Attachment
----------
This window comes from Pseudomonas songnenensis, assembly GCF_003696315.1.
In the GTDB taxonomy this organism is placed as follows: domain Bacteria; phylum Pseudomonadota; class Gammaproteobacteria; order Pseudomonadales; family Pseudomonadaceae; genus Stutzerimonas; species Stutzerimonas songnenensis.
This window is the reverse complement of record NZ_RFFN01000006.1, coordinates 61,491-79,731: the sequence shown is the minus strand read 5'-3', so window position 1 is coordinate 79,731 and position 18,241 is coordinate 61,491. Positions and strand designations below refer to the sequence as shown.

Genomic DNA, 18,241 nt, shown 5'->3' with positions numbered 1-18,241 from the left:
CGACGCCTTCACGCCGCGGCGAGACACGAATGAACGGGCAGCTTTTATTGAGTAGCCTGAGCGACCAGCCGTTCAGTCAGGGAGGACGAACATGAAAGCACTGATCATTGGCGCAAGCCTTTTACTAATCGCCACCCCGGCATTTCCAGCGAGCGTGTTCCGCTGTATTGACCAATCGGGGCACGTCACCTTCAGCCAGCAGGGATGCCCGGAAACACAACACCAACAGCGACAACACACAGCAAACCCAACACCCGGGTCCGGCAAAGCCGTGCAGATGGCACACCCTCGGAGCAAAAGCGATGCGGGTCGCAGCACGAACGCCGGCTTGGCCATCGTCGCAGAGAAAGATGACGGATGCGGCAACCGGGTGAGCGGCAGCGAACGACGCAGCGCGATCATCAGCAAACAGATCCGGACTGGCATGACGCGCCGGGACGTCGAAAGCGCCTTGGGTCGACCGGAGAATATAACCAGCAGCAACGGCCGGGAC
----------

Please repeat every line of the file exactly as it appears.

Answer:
This window comes from Pseudomonas songnenensis, assembly GCF_003696315.1.
In the GTDB taxonomy this organism is placed as follows: domain Bacteria; phylum Pseudomonadota; class Gammaproteobacteria; order Pseudomonadales; family Pseudomonadaceae; genus Stutzerimonas; species Stutzerimonas songnenensis.
This window is the reverse complement of record NZ_RFFN01000006.1, coordinates 61,491-79,731: the sequence shown is the minus strand read 5'-3', so window position 1 is coordinate 79,731 and position 18,241 is coordinate 61,491. Positions and strand designations below refer to the sequence as shown.

Genomic DNA, 18,241 nt, shown 5'->3' with positions numbered 1-18,241 from the left:
CGACGCCTTCACGCCGCGGCGAGACACGAATGAACGGGCAGCTTTTATTGAGTAGCCTGAGCGACCAGCCGTTCAGTCAGGGAGGACGAACATGAAAGCACTGATCATTGGCGCAAGCCTTTTACTAATCGCCACCCCGGCATTTCCAGCGAGCGTGTTCCGCTGTATTGACCAATCGGGGCACGTCACCTTCAGCCAGCAGGGATGCCCGGAAACACAACACCAACAGCGACAACACACAGCAAACCCAACACCCGGGTCCGGCAAAGCCGTGCAGATGGCACACCCTCGGAGCAAAAGCGATGCGGGTCGCAGCACGAACGCCGGCTTGGCCATCGTCGCAGAGAAAGATGACGGATGCGGCAACCGGGTGAGCGGCAGCGAACGACGCAGCGCGATCATCAGCAAACAGATCCGGACTGGCATGACGCGCCGGGACGTCGAAAGCGCCTTGGGTCGACCGGAGAATATAACCAGCAGCAACGGCCGGGAC